Fri, 13 Aug 2010
The government says it is preparing measures to reinvigorate the industry-based cluster program, which has faced serious obstacles including overlapping land titles and infrastructure bottlenecks.

Industry Minister Mohamad S. Hidayat on Thursday said a regulation was being drafted to provide a legal basis for fiscal incentives for companies with investments in five industrial clusters.

The clusters are located in Riau, North Sumatra, East Kalimantan, East Java and Merauke provinces.

The clusters in the first three provinces were formed specifically for the production of crude palm oil and its derivatives, while the last two were for oil and gas and agriculture products.

“We hope it can speed up the growth of our new industrial zones,” Hidayat said, without providing details of the plan.

Hidayat said the development of the industrial clusters was aimed at improving the competitiveness of Indonesian manufacturers and also key to realizing the government’s plan of creating special economic zones (KEK), which could include the clusters.

“I will soon visit our new industrial cluster in East Kalimantan to check its progress,” Hidayat said, adding that he would be accompanied by Finance Minister Agus Martowardojo.

Apart from fiscal stimulus, Hidayat said, the government would also help to develop infrastructure the industrial zones needed to attract investment, to encourage investment relocations from China and other countries in region.

“We hope upstream and downstream processing industries can be placed in special economic zones,” he said, adding that the government was developing ports near the clusters.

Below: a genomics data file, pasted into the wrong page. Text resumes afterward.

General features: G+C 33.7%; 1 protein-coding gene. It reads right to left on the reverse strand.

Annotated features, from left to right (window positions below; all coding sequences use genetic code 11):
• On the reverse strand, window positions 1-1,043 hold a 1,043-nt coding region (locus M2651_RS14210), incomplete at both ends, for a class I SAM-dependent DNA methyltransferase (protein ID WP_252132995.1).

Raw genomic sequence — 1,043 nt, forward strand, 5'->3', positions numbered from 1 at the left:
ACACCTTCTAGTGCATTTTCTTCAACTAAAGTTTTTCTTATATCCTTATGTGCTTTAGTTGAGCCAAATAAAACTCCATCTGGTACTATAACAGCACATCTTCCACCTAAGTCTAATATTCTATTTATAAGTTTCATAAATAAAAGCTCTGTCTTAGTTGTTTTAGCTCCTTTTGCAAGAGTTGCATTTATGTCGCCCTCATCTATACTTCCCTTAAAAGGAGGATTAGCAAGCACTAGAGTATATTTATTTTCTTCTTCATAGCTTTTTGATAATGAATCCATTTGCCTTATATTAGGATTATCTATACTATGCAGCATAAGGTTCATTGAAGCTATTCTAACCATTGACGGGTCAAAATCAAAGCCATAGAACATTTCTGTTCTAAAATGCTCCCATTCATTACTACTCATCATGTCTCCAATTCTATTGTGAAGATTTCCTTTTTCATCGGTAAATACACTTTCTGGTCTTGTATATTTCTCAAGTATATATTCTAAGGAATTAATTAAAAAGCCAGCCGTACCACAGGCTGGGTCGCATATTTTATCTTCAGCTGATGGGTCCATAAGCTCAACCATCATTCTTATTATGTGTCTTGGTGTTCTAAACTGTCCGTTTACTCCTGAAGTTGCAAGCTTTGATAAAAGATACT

According to the government, a KEK may also include a free trade zone (FTZ), such as the one in place in Batam, Bintan and Karimun Islands. Similar to the industrial cluster program, Indonesian free trade zones are marred with continuing infrastructure support and regulatory problems.

Hidayat said many regulations needed to sustain free trade zones had not been implemented.

For example, he said, a zero percent of tax on luxury goods (PpnBM), including for new cars. This facility has been implemented only in Batam.

“We have agreed to implement the facility for all free trade zones, not only in Batam,” Hidayat said.

The government was also working to resolve land acquisition problems hampering investments in these zones, he said.

“Land disputes are impeding investment. We have to clear the way to provide legal certainty to investors,” he said.

The 2007 Law on Spatial Planning scrapped a loophole through which entities could previously gain exemption from zoning regulations.

“We’d like to make a breakthrough by creating legal certainty on land use,” he said, adding that this certainty was needed for reference in establishing free trade zones in other areas.

Hidayat said he hoped the development of industrial clusters would revitalize Indonesia’s industries. (ebf)



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